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Britain caught in crossfire of trade spat between Boeing, Bombardier

The C Series aircraft is shown in Mirabel, Quebec on September 16, 2013

AF/AFP/Getty Image

Britain, caught in the crossfire of a damaging trade dispute between airplane makers Boeing Co. and Bombardier Inc., said on Sunday it would fight to protect thousands of jobs put at risk in Northern Ireland.

Trade Minister Liam Fox said Britain was working to find a resolution after the United States last week responded to a Boeing complaint by imposing a 220-per-cent preliminary duty on Montreal-based Bombardier's C Series jets, wings for which are made in Belfast.

"We've said that we will fight our corner," Mr. Fox told the annual Conservative Party conference. "We've been caught in the crossfire of a much larger dispute."

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Read more: Bombardier under fire - How the U.S. targeted the C Series (for subscribers)

Barrie McKenna: U.S. war on Bombardier's C Series summons ghost of Avro Arrow (for subscribers)

Freeland calls Bombardier duty ‘aggressive’ as NAFTA round ends (The Canadian Press)

"It worries me that we're seeing a rise in protectionist behaviour … the OECD itself has pointed out protectionism always ends badly," Mr. Fox said, referring to the Organization for Economic Co-operation and Development. "If we can get them to have a resolution, which is what we are trying to do quietly, so much the better."

The tariff, which will take effect only if the U.S. International Trade Commission backs Boeing in a final decision expected in 2018, has dealt a major blow to the Canadian company's flagship project.

It has also cast a huge shadow over Northern Ireland, where Bombardier is by far the most important manufacturer and a pillar of Belfast's economy, employing 4,200 people and supporting thousands more in the supply chain.

And it also undermines the assurances by Brexit campaigners such as Mr. Fox that free trade and London's close ties with Washington will drive Britain's prosperity and global influence after it leaves the European Union in 2019.

James Brokenshire, the British minister responsible for Northern Ireland, echoed Prime Minister Theresa May in saying that Boeing was not behaving in a way the British government would expect a long-term defence partner to behave.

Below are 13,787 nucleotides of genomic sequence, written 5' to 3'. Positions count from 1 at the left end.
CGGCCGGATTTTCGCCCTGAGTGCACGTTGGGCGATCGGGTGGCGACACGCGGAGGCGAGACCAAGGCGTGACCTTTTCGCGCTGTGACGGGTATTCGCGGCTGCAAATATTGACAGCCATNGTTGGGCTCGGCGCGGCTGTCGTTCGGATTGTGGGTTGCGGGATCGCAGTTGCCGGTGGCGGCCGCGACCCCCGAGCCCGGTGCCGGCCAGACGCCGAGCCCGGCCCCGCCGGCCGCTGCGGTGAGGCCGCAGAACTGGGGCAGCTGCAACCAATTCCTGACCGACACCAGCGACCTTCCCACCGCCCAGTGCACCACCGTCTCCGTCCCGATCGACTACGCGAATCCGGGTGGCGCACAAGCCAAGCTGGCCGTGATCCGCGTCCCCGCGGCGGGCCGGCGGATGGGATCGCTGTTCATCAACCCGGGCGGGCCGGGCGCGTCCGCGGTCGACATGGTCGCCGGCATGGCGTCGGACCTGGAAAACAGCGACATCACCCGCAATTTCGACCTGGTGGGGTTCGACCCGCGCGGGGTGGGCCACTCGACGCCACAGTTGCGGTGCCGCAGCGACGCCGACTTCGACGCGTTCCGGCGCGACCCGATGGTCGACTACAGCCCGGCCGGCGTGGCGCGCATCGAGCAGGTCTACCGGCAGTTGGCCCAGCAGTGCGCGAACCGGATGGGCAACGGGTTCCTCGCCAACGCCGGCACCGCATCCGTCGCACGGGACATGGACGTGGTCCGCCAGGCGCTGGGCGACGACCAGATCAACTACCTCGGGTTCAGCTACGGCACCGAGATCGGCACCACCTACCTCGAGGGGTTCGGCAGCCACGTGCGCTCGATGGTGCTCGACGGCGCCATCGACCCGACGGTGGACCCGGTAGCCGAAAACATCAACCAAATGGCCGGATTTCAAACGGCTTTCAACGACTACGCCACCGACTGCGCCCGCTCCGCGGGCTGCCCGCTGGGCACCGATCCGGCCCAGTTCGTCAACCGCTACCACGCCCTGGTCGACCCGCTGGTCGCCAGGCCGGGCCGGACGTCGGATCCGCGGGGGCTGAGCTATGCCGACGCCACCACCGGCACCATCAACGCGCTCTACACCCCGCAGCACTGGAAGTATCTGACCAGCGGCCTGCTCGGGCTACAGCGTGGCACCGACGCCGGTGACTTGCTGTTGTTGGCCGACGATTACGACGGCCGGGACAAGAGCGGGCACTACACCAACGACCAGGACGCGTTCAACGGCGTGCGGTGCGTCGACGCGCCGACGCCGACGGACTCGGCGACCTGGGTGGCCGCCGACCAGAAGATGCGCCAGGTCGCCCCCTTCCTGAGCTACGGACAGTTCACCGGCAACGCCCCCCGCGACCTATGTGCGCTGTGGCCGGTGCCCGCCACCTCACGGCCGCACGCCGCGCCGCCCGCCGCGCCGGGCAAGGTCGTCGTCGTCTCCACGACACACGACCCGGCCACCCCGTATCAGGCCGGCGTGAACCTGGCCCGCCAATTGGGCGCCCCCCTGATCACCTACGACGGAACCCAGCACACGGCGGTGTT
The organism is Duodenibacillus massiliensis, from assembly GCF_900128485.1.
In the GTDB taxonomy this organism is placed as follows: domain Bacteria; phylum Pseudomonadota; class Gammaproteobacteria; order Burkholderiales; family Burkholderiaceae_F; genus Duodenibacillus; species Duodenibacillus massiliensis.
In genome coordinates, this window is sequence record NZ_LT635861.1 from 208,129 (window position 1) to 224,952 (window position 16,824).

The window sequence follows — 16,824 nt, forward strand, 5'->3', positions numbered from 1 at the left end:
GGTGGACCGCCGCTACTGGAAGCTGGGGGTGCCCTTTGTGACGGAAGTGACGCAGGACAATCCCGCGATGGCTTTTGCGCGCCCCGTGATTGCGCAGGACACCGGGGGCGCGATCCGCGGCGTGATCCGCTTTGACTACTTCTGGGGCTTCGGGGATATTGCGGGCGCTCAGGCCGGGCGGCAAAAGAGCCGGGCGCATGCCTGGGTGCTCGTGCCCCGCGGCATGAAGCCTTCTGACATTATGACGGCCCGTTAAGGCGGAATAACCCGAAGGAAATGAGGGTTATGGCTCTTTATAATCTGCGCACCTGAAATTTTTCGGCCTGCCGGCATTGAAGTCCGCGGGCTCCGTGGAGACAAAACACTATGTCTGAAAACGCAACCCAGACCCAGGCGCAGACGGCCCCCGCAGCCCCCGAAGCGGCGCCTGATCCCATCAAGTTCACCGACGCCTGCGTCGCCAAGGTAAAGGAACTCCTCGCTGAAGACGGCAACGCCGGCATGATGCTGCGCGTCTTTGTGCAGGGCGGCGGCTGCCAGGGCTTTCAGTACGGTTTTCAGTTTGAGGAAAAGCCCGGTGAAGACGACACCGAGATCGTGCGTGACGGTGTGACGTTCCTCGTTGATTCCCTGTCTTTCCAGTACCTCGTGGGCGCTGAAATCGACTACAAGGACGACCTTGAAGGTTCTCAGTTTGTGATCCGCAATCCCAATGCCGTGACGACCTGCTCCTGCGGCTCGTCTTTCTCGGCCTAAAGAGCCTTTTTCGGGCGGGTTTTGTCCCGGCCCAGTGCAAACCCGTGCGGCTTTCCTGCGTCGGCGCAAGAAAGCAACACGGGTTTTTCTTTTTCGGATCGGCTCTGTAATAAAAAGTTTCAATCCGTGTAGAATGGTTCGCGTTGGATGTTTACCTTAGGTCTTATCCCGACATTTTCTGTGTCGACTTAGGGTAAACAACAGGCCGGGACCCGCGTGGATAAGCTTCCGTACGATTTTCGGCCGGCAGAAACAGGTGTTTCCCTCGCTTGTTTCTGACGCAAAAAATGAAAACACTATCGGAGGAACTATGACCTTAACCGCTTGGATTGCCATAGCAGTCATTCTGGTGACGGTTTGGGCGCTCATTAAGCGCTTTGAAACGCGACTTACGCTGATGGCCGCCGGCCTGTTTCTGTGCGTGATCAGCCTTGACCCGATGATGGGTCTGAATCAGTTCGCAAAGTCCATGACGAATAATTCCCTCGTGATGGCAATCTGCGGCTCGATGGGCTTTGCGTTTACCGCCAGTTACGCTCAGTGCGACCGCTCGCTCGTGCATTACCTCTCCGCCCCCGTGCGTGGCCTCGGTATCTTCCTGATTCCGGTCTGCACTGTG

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Ms. May and other senior ministers have been highly critical of Boeing, suggesting it could miss out on future defence contracts, after the row put into jeopardy the local economy in Northern Ireland, home to a small party that Ms. May relies on to govern in Westminster.

"I say to Boeing this case is unjustified and unwarranted. This action is not what is expected of a long-term partner to the U.K. They need to get round the table and secure a negotiated outcome to this dispute quickly," Mr. Brokenshire said.

Ms. May has warned that Boeing was undermining its commercial relationship with Britain and has spoken to U.S. President Donald Trump on the issue.

However, Ms. May is unlikely to retaliate against Boeing, which says the firm and its suppliers account for more than 18,700 jobs in the United Kingdom. Mr. Fox implied the government was working behind the scenes to find a resolution.

Northern Ireland is the poorest of the United Kingdom's four parts and is mired in political difficulties after emerging from decades of armed sectarian conflict.

Boeing, the world's largest aerospace company, says it is upholding trade rules and not trying to damage the C Series. It accuses Canada and Britain of unfairly subsidizing Bombardier and says Bombardier has illegally dumped its products in the U.S. single-aisle airplane market out of desperation. "The support that the U.K. provided to the Bombardier operation in Belfast was and remains compliant with international requirements," Mr. Brokenshire said.

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